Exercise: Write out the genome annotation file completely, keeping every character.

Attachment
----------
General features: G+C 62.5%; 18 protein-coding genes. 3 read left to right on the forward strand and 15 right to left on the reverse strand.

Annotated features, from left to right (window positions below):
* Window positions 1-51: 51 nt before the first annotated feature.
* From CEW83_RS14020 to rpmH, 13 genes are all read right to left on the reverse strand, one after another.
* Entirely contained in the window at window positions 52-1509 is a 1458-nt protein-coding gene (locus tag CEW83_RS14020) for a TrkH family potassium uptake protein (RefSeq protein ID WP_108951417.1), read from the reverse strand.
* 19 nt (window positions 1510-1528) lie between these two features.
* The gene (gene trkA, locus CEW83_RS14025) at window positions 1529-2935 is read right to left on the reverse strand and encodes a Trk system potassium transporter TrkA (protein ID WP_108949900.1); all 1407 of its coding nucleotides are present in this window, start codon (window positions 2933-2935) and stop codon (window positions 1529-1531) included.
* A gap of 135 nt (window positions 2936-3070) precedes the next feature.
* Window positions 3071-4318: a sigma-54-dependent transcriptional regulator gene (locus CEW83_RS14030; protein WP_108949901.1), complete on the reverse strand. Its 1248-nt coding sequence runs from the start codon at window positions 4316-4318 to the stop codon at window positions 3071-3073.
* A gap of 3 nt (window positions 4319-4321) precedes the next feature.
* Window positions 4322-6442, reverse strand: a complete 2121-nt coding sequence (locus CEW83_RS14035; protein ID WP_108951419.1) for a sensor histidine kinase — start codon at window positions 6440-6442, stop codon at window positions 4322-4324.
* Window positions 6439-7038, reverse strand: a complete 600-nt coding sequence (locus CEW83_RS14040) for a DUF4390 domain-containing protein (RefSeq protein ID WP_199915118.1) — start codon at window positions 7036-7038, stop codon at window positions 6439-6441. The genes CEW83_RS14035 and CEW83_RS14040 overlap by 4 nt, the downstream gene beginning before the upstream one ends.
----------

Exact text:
General features: G+C 62.5%; 18 protein-coding genes. 3 read left to right on the forward strand and 15 right to left on the reverse strand.

Annotated features, from left to right (window positions below):
* Window positions 1-51: 51 nt before the first annotated feature.
* From CEW83_RS14020 to rpmH, 13 genes are all read right to left on the reverse strand, one after another.
* Entirely contained in the window at window positions 52-1509 is a 1458-nt protein-coding gene (locus tag CEW83_RS14020) for a TrkH family potassium uptake protein (RefSeq protein ID WP_108951417.1), read from the reverse strand.
* 19 nt (window positions 1510-1528) lie between these two features.
* The gene (gene trkA, locus CEW83_RS14025) at window positions 1529-2935 is read right to left on the reverse strand and encodes a Trk system potassium transporter TrkA (protein ID WP_108949900.1); all 1407 of its coding nucleotides are present in this window, start codon (window positions 2933-2935) and stop codon (window positions 1529-1531) included.
* A gap of 135 nt (window positions 2936-3070) precedes the next feature.
* Window positions 3071-4318: a sigma-54-dependent transcriptional regulator gene (locus CEW83_RS14030; protein WP_108949901.1), complete on the reverse strand. Its 1248-nt coding sequence runs from the start codon at window positions 4316-4318 to the stop codon at window positions 3071-3073.
* A gap of 3 nt (window positions 4319-4321) precedes the next feature.
* Window positions 4322-6442, reverse strand: a complete 2121-nt coding sequence (locus CEW83_RS14035; protein ID WP_108951419.1) for a sensor histidine kinase — start codon at window positions 6440-6442, stop codon at window positions 4322-4324.
* Window positions 6439-7038, reverse strand: a complete 600-nt coding sequence (locus CEW83_RS14040) for a DUF4390 domain-containing protein (RefSeq protein ID WP_199915118.1) — start codon at window positions 7036-7038, stop codon at window positions 6439-6441. The genes CEW83_RS14035 and CEW83_RS14040 overlap by 4 nt, the downstream gene beginning before the upstream one ends.